The Rise Of The Harlem Renaissance

1970 Words Dec 20th, 2014 8 Pages
There were many notable events taking place in the years 1900-1940, some being Pablo Picasso painting one of the first cubist paintings is 1907 , the sinking of the Titanic in 1912 , the 18th Amendment being added to the Constitution (prohibiting the use of intoxicating liquors) and then being repealed in 1933 , the 19th Amendment guaranteeing women the right to vote in 1920 , Amelia Earhart becoming the first woman to fly across the Atlantic in 1928 , and the list continues. Undoubtedly one of the most influential of events during this time was the Harlem Renaissance. Even with its many leaders and innovators, it wouldn’t have been nearly as effective had it not been for Alain LeRoy Locke: black writer, philosopher, and teacher who influenced black artists to look to African sources for pride and inspiration. Without Locke’s contribution, the Renaissance would not have flourished as much as it did, and black pride would have taken longer to develop and accept.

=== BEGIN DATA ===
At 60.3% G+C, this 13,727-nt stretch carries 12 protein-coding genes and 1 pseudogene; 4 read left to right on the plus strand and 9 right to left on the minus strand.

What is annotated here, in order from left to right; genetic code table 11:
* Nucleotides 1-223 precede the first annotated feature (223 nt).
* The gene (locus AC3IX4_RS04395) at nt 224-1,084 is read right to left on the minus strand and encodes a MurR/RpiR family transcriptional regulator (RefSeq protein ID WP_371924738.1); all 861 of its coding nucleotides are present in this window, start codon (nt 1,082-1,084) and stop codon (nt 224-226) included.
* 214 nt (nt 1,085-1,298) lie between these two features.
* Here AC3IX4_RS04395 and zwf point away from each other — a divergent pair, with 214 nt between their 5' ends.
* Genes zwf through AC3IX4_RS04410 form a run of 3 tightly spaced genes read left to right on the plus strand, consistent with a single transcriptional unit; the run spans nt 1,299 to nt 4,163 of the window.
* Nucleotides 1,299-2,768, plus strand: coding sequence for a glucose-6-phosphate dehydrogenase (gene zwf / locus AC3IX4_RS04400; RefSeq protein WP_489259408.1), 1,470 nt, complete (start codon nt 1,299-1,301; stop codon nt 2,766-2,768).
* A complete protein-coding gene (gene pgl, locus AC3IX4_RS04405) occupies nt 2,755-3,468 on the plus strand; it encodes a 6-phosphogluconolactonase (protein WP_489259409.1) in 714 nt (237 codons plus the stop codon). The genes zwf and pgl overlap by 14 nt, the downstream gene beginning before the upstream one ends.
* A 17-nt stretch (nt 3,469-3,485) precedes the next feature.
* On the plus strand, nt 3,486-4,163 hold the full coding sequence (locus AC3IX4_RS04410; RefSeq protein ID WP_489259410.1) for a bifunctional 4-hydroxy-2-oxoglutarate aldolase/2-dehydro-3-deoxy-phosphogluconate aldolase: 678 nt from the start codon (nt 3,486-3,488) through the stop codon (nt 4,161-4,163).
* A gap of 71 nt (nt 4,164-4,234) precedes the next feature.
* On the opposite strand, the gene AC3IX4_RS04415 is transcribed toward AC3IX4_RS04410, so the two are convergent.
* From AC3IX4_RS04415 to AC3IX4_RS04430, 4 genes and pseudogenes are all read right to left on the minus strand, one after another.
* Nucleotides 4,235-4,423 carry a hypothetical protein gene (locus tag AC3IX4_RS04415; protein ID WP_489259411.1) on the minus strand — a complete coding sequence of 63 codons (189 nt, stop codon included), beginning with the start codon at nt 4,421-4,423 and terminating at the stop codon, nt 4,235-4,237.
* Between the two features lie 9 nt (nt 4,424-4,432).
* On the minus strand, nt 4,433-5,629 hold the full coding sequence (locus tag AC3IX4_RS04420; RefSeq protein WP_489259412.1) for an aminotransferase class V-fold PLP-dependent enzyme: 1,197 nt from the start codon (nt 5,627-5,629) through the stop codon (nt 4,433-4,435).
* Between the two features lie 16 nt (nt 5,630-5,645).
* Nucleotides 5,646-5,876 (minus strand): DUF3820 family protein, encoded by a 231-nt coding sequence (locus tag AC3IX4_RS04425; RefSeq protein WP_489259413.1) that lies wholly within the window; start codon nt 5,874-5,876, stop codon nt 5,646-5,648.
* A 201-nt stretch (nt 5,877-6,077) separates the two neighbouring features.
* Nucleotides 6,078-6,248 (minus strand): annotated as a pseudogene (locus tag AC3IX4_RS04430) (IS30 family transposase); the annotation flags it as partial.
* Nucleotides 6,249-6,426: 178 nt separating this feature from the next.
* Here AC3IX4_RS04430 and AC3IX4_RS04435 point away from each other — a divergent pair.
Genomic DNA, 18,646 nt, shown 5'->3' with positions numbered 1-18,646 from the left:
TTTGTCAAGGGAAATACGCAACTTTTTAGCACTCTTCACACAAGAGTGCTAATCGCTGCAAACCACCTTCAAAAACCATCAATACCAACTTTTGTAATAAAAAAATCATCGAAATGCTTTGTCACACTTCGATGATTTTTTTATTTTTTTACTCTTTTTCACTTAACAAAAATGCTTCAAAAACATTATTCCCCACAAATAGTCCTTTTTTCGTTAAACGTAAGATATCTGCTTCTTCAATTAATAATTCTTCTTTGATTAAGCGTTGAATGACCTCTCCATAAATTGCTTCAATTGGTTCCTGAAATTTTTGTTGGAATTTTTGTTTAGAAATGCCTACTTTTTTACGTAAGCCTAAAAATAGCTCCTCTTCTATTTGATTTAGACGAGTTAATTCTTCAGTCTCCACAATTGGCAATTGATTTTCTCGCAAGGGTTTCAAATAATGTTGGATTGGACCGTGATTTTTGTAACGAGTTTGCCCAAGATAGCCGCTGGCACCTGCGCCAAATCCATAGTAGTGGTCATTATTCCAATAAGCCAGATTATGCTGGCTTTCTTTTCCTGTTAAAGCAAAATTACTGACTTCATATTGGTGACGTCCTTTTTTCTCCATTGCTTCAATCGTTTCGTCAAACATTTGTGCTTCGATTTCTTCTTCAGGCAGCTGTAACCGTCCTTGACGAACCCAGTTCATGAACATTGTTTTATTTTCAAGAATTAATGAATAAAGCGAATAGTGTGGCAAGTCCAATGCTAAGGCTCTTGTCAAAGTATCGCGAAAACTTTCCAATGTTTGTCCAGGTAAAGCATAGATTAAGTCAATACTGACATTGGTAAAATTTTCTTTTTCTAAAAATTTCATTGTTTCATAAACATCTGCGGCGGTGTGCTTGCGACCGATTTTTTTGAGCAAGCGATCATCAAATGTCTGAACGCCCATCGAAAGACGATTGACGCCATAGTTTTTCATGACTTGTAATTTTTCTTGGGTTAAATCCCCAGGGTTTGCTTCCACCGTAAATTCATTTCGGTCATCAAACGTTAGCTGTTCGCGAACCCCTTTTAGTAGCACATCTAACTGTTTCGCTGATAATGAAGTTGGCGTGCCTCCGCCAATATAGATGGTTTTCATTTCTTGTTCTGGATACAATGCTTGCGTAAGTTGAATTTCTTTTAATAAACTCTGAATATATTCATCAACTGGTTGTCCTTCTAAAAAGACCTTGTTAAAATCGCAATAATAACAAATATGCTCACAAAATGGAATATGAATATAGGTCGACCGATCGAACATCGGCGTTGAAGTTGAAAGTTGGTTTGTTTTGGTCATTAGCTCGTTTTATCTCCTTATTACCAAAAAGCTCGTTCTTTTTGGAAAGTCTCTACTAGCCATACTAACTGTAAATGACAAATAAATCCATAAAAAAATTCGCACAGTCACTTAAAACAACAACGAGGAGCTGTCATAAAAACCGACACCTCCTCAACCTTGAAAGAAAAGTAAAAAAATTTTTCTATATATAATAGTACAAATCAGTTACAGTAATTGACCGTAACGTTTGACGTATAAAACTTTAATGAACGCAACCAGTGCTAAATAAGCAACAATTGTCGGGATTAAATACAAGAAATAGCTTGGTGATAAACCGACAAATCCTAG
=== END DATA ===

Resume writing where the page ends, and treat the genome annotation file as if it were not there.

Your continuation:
The Harlem Renaissance During the time of WW2, the blacks of Harlem, NY were looked down on by the white race, seen as second-class citizens. At this time, they were referred to among the polite white company as Negroes. They were discriminated under the Jim Crow laws, named after a 19th century black character played by a white man, whom regarded whites as his superiors. Society was segregated, and blacks were not even allowed the freedom to vote, despite the constitutional amendment guaranteeing this right.…

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